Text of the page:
Is she truly different, or a state of mind for those who were raised here, moved here... Does reality overcome fantasy...is she truly different or just a change of 'scenery'....Should she be conquered and turned into just another place, or is she already? Other than the fact we are in a part of country separate from the rest, is Alaska really different than living anywhere else? Any thoughts?
One of the best measures of answering you question is what people do after getting here.

They start calling themselves "Alaskans" almost from day one, which is fine, but when they talk with others, they rate their "rank" by how long they have been here... Which is fine and funny at the same time...

When someone moves to most other states, they always refer to themselves as "From" whatever State they are from....

As far as "Alaska" goes, it is different, but that is because when people come here, they can still strike out and make something of themselves from nothing. In due time there will be an end to that as the population keeps increasing, there will be a point where we are stuck in the same mire that other states have been bogged down with.... To many restrictions and people blocking what you are trying to do!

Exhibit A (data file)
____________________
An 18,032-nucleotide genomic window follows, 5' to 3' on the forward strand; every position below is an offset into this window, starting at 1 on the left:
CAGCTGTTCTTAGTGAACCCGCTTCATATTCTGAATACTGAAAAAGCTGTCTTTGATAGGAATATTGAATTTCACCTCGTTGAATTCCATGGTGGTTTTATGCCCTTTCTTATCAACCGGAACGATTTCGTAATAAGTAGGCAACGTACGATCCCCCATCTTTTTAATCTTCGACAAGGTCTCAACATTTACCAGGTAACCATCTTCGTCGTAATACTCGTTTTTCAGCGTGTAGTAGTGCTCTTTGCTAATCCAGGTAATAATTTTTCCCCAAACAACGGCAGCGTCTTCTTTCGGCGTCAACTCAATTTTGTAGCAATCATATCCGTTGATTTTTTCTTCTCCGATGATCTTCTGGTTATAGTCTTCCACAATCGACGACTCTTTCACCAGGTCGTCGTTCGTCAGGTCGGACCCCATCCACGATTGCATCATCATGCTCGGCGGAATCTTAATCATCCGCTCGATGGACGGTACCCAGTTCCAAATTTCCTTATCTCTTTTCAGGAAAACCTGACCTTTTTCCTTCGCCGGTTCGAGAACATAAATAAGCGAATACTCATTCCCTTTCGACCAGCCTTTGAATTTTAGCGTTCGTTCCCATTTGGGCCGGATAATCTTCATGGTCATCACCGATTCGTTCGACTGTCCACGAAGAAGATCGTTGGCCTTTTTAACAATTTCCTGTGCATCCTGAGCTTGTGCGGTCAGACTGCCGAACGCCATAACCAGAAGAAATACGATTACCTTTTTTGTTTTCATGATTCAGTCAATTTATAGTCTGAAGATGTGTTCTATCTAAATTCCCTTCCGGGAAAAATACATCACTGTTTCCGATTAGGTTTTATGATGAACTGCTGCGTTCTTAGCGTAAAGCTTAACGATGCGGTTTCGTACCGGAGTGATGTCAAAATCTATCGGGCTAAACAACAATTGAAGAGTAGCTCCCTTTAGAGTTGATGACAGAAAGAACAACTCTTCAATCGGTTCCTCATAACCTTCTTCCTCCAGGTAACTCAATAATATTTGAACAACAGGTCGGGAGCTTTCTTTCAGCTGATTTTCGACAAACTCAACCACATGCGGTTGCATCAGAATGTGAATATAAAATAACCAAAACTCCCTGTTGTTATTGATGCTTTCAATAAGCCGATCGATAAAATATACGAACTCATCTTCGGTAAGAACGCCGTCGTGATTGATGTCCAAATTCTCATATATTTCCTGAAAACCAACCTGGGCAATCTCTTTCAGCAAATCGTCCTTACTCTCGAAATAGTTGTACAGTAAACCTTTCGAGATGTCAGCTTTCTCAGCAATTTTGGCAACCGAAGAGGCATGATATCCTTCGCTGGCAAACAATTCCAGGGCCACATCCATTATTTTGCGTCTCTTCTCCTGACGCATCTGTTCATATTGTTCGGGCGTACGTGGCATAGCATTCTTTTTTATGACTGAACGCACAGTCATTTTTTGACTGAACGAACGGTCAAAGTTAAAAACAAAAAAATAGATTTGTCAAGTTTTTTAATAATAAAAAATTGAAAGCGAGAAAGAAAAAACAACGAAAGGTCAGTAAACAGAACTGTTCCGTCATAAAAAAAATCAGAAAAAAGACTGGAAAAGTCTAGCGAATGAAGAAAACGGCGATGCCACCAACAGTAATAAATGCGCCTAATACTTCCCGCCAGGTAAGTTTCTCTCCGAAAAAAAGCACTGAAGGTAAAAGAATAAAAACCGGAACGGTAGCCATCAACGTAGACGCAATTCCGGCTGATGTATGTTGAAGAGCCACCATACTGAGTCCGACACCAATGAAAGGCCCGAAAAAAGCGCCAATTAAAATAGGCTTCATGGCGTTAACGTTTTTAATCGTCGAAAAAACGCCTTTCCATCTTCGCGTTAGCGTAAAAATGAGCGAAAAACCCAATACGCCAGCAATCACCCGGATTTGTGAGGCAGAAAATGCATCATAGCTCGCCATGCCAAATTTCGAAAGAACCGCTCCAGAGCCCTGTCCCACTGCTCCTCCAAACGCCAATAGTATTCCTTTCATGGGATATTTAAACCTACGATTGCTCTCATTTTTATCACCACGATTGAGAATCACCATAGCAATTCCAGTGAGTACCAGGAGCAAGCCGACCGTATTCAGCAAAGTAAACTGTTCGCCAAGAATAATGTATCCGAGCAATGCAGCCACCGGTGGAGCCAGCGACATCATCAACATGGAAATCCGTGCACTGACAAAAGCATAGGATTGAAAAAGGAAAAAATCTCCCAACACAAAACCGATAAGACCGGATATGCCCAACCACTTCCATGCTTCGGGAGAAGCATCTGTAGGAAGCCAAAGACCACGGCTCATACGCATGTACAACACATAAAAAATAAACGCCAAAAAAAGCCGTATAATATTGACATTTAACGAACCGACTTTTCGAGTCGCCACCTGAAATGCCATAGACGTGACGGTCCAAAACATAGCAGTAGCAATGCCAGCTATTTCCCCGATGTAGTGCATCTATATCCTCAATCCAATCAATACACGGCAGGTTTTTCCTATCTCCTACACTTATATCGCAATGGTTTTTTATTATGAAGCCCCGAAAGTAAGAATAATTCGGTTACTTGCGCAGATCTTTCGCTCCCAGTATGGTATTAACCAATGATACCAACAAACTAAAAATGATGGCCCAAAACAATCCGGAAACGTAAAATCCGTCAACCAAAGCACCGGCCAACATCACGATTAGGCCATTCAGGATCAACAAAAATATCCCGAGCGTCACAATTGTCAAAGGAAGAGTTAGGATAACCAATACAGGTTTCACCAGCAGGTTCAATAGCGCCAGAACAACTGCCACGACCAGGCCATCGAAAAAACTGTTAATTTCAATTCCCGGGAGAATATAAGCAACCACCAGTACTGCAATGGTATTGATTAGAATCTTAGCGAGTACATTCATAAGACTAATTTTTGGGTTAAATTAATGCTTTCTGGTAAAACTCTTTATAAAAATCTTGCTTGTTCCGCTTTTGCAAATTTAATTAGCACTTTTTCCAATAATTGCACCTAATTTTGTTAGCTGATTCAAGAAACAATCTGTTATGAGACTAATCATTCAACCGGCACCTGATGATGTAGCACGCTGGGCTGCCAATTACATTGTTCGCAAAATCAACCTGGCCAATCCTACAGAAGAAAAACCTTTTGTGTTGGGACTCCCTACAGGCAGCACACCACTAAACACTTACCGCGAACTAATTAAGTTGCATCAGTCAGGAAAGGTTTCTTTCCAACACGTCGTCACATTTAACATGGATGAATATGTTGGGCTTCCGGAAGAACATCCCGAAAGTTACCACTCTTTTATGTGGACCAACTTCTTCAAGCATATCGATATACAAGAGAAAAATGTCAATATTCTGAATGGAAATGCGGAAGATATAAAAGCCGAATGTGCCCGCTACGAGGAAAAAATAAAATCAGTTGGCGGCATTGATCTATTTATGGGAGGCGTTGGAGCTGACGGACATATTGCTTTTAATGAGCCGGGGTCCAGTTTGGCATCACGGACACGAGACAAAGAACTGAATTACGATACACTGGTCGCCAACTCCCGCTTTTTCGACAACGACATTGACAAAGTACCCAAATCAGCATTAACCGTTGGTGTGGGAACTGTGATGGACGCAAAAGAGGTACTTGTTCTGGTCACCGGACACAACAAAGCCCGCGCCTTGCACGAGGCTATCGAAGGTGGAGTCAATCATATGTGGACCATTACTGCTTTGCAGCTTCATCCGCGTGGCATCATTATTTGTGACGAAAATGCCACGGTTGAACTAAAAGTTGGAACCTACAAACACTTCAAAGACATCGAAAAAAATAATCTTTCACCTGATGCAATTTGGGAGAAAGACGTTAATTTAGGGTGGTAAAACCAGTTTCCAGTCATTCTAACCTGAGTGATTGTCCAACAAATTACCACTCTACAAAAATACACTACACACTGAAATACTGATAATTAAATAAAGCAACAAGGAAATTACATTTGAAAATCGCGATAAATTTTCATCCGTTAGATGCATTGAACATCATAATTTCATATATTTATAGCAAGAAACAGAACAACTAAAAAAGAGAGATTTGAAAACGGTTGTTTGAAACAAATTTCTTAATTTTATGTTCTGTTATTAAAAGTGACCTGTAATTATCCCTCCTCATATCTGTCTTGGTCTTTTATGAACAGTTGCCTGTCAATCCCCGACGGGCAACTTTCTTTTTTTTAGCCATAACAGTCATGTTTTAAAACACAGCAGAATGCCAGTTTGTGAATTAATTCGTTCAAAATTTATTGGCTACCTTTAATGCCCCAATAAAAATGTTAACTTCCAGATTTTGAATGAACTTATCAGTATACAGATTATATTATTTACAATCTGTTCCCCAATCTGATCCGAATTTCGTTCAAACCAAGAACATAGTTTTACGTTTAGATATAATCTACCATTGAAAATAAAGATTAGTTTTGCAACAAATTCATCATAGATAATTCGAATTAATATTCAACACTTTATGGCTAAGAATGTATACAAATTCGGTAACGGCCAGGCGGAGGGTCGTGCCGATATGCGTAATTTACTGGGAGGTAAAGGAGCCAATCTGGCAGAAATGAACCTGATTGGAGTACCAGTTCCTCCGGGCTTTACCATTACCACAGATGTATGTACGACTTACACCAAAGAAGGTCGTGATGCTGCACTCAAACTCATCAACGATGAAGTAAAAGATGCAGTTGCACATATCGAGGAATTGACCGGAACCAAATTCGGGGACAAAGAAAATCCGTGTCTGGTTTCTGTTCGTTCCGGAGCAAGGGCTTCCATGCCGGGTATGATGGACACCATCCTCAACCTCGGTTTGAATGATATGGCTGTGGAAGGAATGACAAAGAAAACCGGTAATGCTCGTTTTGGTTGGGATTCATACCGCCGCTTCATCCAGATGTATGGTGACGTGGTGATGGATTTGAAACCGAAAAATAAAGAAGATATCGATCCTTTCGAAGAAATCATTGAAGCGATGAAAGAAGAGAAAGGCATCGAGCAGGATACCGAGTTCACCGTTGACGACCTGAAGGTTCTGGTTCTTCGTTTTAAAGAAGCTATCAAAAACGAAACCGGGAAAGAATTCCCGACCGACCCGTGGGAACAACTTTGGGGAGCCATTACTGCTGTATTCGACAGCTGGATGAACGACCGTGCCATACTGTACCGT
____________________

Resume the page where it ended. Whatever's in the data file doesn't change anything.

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Old 05-26-2009, 05:08 AM
 
Location: Over the Rainbow...
5,963 posts, read 10,498,005 times
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Quote:
Originally Posted by Grannysroost View Post
Is she truly different, or a state of mind for those who were raised here, moved here... Does reality overcome fantasy...is she truly different or just a change of 'scenery'....Should she be conquered and turned into just another place, or is she already? Other than the fact we are in a part of country separate from the rest, is Alaska really different than living anywhere else? Any thoughts?
Yes Granny she is different. We've been in the lower 48 since last September. We are in Minot, ND at a Super8, heading back out this morning. We are heading into Montana since hubby wants to stop there even though it's out of the way lol, and head to the Canadian Border from there. I will write lots more about my thoughts when I have time. All I can say is seriously, pray she "never" becomes just like any other State.